“A World That Counts” - The Data Revolution Report is Out


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This week the Independent Expert Advisory Group on the Data Revolution for Sustainable Development released its report “A World That Counts: Mobilising the Data Revolution for sustainable Development.” Congratulations to the authors for crafting such a useful document so quickly, and thank you to everyone who shared their thoughts during the consultation period.

Four key recommendations from the report

The short report is well worth reading - it highlights the opportunities and risks that new data and technologies present for the development community, and ends with calls to action in four areas:

1. Develop a global consensus on principles and standards

Open and interoperable data continue to be the backbone of the data revolution. Working with data producers and users to develop and adopt legal, technical, geospatial and statistical standards and principles will both increase the utilization of data and protect individual privacy.

2. Share technology and innovations for the common good

To equitably harness the benefits of new technology, ongoing investments in innovation are required, especially in low-capacity countries and institutions. There’s a need to identify critical research gaps and market failures, and to create incentives for new and established partners to respond to them.

3. New resources for capacity development

The data revolution has to be focused on strengthening national capacities among data producers and users. New and sustained investment is required to achieve this, and a new funding stream to support the data revolution for sustainable development should be designed and endorsed at the “Third International Conference on Financing for Development”, in Addis Ababa in July 2015.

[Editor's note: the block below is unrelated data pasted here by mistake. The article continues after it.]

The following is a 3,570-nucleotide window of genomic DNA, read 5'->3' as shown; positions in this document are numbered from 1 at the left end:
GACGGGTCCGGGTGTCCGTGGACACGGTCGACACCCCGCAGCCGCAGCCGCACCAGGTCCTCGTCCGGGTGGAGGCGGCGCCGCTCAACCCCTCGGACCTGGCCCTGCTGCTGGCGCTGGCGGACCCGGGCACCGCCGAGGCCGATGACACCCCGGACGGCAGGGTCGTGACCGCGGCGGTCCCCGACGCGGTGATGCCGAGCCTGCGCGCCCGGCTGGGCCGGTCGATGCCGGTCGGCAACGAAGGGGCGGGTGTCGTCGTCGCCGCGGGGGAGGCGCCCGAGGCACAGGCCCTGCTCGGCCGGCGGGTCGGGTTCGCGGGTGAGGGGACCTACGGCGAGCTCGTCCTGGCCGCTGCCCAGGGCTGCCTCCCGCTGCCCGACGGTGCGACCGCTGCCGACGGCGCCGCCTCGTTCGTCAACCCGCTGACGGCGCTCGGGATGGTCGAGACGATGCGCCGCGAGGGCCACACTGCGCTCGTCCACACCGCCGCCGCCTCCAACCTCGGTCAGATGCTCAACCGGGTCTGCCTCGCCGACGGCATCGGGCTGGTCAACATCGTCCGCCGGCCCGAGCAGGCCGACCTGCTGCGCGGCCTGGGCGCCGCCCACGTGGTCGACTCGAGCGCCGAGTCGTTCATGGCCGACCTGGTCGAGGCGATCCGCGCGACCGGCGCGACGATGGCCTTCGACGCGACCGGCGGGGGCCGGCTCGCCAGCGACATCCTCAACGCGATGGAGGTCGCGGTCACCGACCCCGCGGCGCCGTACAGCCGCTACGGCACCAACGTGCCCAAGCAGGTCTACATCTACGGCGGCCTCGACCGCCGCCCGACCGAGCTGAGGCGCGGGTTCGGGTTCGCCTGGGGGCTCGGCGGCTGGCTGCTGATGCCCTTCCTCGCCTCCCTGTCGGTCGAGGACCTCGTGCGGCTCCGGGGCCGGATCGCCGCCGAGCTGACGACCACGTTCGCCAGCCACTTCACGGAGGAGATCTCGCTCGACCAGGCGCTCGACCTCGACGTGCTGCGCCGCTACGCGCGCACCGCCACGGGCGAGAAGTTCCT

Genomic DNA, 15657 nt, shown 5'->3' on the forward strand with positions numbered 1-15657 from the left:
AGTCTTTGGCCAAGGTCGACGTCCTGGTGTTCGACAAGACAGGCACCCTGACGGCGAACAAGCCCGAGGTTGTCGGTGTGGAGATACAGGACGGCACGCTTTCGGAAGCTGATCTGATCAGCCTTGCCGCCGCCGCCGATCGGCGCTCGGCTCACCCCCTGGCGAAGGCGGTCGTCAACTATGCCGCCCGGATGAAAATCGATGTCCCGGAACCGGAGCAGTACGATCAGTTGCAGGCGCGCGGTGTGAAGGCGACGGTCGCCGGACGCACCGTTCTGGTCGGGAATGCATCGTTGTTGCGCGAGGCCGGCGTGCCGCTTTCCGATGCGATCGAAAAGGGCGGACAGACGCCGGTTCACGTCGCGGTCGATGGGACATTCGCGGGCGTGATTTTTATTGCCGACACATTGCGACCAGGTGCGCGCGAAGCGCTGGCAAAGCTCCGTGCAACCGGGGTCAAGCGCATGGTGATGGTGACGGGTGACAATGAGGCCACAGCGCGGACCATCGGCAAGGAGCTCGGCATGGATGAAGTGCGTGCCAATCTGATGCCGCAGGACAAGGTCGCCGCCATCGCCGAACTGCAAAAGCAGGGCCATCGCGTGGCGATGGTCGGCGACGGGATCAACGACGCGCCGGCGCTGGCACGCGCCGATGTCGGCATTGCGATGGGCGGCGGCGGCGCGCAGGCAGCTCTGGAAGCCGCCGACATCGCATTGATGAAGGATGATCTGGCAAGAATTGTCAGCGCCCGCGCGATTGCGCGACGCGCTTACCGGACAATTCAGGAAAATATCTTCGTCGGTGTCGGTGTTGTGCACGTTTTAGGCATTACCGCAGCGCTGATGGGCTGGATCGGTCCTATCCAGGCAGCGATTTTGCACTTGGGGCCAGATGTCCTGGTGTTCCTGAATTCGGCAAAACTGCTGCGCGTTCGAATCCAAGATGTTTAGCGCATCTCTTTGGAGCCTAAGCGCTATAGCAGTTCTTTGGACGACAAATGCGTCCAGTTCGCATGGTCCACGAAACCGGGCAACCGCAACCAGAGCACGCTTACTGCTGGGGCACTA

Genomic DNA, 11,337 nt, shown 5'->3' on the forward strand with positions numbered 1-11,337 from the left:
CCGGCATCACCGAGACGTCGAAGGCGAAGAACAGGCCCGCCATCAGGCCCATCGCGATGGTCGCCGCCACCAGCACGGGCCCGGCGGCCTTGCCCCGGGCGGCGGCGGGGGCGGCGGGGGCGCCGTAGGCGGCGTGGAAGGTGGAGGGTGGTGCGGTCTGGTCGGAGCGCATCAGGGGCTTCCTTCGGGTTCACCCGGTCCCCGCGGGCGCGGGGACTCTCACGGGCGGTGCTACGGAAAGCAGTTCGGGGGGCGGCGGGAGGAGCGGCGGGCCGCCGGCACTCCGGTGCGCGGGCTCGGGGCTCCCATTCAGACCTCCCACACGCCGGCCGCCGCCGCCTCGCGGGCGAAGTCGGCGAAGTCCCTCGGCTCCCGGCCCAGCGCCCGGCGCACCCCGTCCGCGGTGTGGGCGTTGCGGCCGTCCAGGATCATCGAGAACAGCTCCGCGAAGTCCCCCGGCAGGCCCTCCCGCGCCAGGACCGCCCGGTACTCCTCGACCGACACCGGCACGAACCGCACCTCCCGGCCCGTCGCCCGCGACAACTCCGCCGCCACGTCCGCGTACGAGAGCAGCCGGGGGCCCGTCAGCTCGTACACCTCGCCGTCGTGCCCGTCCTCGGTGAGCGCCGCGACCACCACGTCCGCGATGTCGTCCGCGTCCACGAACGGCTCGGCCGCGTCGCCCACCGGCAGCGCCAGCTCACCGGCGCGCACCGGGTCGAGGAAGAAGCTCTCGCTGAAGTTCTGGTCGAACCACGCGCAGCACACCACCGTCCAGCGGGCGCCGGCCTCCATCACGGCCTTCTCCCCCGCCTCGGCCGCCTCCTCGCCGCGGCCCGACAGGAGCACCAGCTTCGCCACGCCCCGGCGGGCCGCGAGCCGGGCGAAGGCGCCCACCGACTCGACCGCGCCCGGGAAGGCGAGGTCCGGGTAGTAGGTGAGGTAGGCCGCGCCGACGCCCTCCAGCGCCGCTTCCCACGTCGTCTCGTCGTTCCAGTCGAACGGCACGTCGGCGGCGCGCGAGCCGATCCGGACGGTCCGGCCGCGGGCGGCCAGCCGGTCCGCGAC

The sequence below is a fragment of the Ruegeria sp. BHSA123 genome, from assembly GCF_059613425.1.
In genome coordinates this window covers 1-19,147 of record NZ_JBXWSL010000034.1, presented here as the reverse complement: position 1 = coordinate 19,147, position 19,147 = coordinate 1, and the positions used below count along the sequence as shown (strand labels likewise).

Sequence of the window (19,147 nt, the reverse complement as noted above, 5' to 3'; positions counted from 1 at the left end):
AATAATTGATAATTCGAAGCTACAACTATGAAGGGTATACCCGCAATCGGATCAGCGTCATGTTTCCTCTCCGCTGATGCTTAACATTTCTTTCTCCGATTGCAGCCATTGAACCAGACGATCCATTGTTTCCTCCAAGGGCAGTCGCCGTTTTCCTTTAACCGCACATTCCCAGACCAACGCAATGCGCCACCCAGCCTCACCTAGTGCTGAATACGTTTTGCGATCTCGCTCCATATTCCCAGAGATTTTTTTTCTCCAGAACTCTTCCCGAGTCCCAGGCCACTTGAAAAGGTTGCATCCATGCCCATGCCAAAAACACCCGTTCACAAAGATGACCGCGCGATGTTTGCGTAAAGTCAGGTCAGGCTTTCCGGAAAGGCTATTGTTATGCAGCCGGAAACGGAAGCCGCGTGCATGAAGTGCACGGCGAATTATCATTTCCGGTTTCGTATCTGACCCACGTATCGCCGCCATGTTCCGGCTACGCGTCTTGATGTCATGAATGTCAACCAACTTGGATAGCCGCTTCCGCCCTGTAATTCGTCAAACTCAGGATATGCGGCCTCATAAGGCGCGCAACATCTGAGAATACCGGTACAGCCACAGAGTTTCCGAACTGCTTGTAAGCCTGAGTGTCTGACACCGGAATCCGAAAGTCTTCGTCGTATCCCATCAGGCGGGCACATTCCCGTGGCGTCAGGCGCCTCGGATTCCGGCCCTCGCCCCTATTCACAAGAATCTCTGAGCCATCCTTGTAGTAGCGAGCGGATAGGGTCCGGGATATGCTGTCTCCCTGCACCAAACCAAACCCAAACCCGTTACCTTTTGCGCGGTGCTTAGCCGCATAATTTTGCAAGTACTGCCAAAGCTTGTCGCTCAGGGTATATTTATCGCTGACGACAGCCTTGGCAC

4. Leadership for coordination and mobilisation

The report proposes a UN-led “Global Partnership for Sustainable Development Data” to coordinate activities promoting innovation, knowledge sharing, advocacy and technology transfer.  Brokering global public-private partnerships for data sharing is an important role such an initiative could play.

The Data Revolution in Action

The IEAG’s report has established that data is a development agenda in its own right, and that we have an opportunity to make massive progress in the way data are produced and used. At the World Bank we’re working to address all four of these action areas by leveraging the opportunities and managing the risks. We are especially involved with developing new funding streams and forging public-private partnerships for innovation and capacity development - I look forward to writing more about this soon.

In the mean time, do read the report and let us know what you think!  



Feng Lin
January 08, 2015

Dear Dr. Hu, do we already have a Chinese name for this publication? Many thanks.

faizan hayder
November 10, 2014

Common Good is the actual Bliss

andrew mohan charles
November 11, 2014

Are you but talking of statistical data? Governments should actually be making available online - in order of priority 1) the law of the land 2) information on small medium and micro industries across the land set up with government support as land or infrastructure 3) The nation's, any nations manufacturing standards should remain freely accessible. 4) the content of national libraries should be online.
If it is all about empowering people, accountability and driving growth this is what I see lacking in my experience with India, must be universal I suppose since all you find are trade directories everywhere and laws that can never be downloaded as one document but just individual html chapters.